An earlier post noted the increasing importance of experimentation in some areas of economics (link), and posed the question of whether there is a place for experimentation in sociology as well. Here I’d like to examine that question a bit further.
Let’s begin by asking the simple question: what is an experiment? An experiment is an intervention through which a scientist seeks to identify the possible effects of a given factor or “treatment”. The effect may be thought to be deterministic (whenever X occurs, Y occurs); or it may be probabilistic (the occurrence of X influences the probability of the occurrence of Y). Plainly, the experimental evaluation of probabilistic causal hypotheses requires repeating the experiment a number of times and evaluating the results statistically; whereas a deterministic causal hypothesis can in principle be refuted by a single trial.
In “The Principles of Experimental Design and Their Application in Sociology” (link) Michelle Jackson and D.R. Cox provide a simple and logical specification of experimentation:
We deal here with investigations in which the effects of a number of alternative conditions or treatments are to be compared. Broadly, the investigation is an experiment if the investigator controls the allocation of treatments to the individuals in the study and the other main features of the work, whereas it is observational if, in particular, the allocation of treatments has already been determined by some process outside the investigator’s control and detailed knowledge. The allocation of treatments to individuals is commonly labeled manipulation in the social science context. (Jackson and Cox 2013: 28)
There are several relevant kinds of causal claims in sociology that might admit of experimental investigation, corresponding to all four causal linkages implied by the model of Coleman’s boat (Foundations of Social Theory)—micro-macro, macro-micro, micro-micro, and macro-macro (link). Sociologists generally pay close attention to the relationships that exist between structures and social actors, extending in both directions. Hypotheses about causation in the social world require testing or other forms of empirical evaluation through the collection of evidence. It is plausible to ask whether the methods associated with experimentation are available to sociology. In many instances, the answer is, yes.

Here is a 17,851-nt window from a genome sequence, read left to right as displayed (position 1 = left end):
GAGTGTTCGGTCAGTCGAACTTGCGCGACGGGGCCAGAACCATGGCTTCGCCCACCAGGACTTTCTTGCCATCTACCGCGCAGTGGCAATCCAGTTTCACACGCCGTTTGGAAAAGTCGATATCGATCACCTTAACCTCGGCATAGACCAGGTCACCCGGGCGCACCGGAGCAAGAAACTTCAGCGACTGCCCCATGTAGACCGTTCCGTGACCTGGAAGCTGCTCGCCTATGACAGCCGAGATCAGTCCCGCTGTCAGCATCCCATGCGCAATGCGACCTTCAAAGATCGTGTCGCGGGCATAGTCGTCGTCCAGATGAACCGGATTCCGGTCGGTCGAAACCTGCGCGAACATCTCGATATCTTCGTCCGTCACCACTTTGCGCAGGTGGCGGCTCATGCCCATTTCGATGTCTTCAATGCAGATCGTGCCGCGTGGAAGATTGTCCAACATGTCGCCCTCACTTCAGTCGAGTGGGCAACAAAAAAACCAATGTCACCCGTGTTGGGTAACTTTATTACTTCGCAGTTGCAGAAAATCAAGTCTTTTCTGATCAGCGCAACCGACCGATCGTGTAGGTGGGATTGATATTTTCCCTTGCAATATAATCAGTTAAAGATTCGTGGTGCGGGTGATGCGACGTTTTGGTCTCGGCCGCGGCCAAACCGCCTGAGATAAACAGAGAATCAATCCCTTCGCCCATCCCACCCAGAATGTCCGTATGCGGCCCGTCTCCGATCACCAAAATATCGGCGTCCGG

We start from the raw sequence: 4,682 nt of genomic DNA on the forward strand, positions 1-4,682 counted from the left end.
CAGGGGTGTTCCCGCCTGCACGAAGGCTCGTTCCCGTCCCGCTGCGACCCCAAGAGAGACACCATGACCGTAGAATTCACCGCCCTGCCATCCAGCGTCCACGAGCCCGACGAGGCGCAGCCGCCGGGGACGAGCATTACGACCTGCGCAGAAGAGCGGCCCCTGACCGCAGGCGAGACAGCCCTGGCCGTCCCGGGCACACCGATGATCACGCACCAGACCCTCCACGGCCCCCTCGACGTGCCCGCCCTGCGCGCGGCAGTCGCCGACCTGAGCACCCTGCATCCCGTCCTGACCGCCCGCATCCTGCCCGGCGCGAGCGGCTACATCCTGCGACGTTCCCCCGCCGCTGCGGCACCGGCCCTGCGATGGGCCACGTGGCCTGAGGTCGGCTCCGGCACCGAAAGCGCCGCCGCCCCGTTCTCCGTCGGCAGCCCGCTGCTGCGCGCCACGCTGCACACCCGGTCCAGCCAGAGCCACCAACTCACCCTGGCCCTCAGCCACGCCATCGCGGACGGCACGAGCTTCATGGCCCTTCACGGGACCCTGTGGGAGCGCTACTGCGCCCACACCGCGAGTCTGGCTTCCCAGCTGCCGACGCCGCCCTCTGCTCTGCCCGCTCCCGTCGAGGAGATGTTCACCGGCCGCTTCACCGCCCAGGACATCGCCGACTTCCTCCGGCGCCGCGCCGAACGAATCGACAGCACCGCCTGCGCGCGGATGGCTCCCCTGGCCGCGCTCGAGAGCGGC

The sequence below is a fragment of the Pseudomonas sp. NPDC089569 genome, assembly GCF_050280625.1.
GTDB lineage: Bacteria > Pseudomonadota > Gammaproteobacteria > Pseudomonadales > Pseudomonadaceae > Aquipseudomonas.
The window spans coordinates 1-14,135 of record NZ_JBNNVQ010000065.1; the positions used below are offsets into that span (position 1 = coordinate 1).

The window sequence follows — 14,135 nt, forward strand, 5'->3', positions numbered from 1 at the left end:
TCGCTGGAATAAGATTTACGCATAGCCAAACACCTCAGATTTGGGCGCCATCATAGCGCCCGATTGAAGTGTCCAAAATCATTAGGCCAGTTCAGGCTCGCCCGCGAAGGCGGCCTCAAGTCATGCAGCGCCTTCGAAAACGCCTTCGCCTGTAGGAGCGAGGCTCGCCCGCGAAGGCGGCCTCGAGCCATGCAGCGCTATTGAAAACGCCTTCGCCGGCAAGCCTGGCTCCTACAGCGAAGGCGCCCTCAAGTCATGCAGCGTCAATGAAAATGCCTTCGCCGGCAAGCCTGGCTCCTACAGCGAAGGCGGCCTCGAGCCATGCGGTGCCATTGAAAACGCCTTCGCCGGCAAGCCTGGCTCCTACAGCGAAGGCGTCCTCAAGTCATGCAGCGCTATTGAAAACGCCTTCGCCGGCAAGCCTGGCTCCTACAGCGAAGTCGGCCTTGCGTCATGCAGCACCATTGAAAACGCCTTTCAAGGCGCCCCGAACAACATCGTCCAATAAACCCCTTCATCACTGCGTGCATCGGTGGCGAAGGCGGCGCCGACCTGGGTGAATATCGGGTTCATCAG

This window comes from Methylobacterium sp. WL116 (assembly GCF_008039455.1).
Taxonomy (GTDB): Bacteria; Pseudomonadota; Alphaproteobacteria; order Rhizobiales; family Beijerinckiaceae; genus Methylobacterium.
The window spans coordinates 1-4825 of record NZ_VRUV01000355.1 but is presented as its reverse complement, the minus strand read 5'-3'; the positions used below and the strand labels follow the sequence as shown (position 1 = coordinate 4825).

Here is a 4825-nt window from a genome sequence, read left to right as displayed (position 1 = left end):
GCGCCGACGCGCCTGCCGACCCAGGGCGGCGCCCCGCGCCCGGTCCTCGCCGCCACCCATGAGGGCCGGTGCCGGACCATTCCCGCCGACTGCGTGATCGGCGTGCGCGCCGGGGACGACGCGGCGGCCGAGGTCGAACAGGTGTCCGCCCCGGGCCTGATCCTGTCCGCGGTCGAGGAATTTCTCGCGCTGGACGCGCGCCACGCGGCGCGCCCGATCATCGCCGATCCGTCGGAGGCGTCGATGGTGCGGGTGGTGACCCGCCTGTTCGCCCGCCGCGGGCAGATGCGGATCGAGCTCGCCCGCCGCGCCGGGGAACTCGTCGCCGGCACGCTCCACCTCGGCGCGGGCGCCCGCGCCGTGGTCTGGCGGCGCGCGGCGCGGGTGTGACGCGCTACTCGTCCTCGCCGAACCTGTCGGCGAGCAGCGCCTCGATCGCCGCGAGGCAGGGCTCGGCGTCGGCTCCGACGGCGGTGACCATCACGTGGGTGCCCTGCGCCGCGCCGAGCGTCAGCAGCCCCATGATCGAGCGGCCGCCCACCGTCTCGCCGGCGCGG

There appear to be three different kinds of experiments that would possibly make sense in sociology.
- Experiments evaluating hypotheses about features of human motivation and behavior
- Experiments evaluating hypotheses about the effects of features of the social environment on social behavior
- Experiments evaluating hypotheses about the effects of “interventions” on the characteristics of an organization or local institution
First, sociological theories generally make use of more or less explicit theories of agents and their behavior. These theories could be evaluated using laboratory-based design for experimental subjects in specified social arrangements, parallel to existing methods in experimental economics. For example, Durkheim, Goffman, Coleman, and Hedström all provide different accounts of the actors who constitute social phenomena. It is feasible to design experiments along the lines of experimental economics to evaluate the behavioral hypotheses advanced by various sociologists.
Second, sociology is often concerned with the effects of social relationships on social behavior—for example, friendships, authority relations, or social networks. It would appear that these effects can be probed through direct experimentation, where the researcher creates artificial social relationships and observes behavior. Matthew Salganik et al’s internet-based experiments (2006, 2009) on “culture markets” fall in this category (Hedström 2006). Hedström describes the research by Salganik, Dodds, and Watts (2006) in these terms:
Salganik et al. (2) circumvent many of these problems [of survey-based methodology] by using experimental rather than observational data. They created a Web-based world where more than 14,000 individuals listened to previously unknown songs, rated them, and freely downloaded them if they so desired. Subjects were randomly assigned to different groups. Individuals in only some groups were informed about how many times others in their group had downloaded each song. The experiment assessed whether this social influence had any effects on the songs the individuals seemed to prefer.